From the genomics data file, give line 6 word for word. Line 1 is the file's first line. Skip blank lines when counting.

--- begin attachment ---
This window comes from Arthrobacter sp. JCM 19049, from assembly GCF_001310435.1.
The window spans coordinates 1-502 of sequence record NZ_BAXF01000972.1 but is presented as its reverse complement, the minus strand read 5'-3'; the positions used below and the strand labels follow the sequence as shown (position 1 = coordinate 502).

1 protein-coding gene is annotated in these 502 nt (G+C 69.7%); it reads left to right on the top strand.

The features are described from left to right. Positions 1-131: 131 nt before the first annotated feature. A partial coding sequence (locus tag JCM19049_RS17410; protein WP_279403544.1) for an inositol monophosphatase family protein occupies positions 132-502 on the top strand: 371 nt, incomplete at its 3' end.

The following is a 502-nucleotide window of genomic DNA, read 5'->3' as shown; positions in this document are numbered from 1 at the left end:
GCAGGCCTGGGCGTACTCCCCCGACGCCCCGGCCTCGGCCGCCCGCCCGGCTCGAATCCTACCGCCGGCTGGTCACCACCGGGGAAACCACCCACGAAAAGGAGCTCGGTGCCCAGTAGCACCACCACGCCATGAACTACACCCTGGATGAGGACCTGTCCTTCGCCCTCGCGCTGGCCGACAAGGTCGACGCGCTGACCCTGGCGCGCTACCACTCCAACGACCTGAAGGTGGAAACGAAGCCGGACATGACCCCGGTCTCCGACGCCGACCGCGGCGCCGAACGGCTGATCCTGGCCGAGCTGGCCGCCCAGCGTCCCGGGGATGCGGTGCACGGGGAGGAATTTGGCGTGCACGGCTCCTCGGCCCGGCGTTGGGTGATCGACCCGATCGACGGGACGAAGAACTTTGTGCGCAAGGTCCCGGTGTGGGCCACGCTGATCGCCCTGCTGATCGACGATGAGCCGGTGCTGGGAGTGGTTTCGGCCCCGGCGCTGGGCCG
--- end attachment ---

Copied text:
GCAGGCCTGGGCGTACTCCCCCGACGCCCCGGCCTCGGCCGCCCGCCCGGCTCGAATCCTACCGCCGGCTGGTCACCACCGGGGAAACCACCCACGAAAAGGAGCTCGGTGCCCAGTAGCACCACCACGCCATGAACTACACCCTGGATGAGGACCTGTCCTTCGCCCTCGCGCTGGCCGACAAGGTCGACGCGCTGACCCTGGCGCGCTACCACTCCAACGACCTGAAGGTGGAAACGAAGCCGGACATGACCCCGGTCTCCGACGCCGACCGCGGCGCCGAACGGCTGATCCTGGCCGAGCTGGCCGCCCAGCGTCCCGGGGATGCGGTGCACGGGGAGGAATTTGGCGTGCACGGCTCCTCGGCCCGGCGTTGGGTGATCGACCCGATCGACGGGACGAAGAACTTTGTGCGCAAGGTCCCGGTGTGGGCCACGCTGATCGCCCTGCTGATCGACGATGAGCCGGTGCTGGGAGTGGTTTCGGCCCCGGCGCTGGGCCG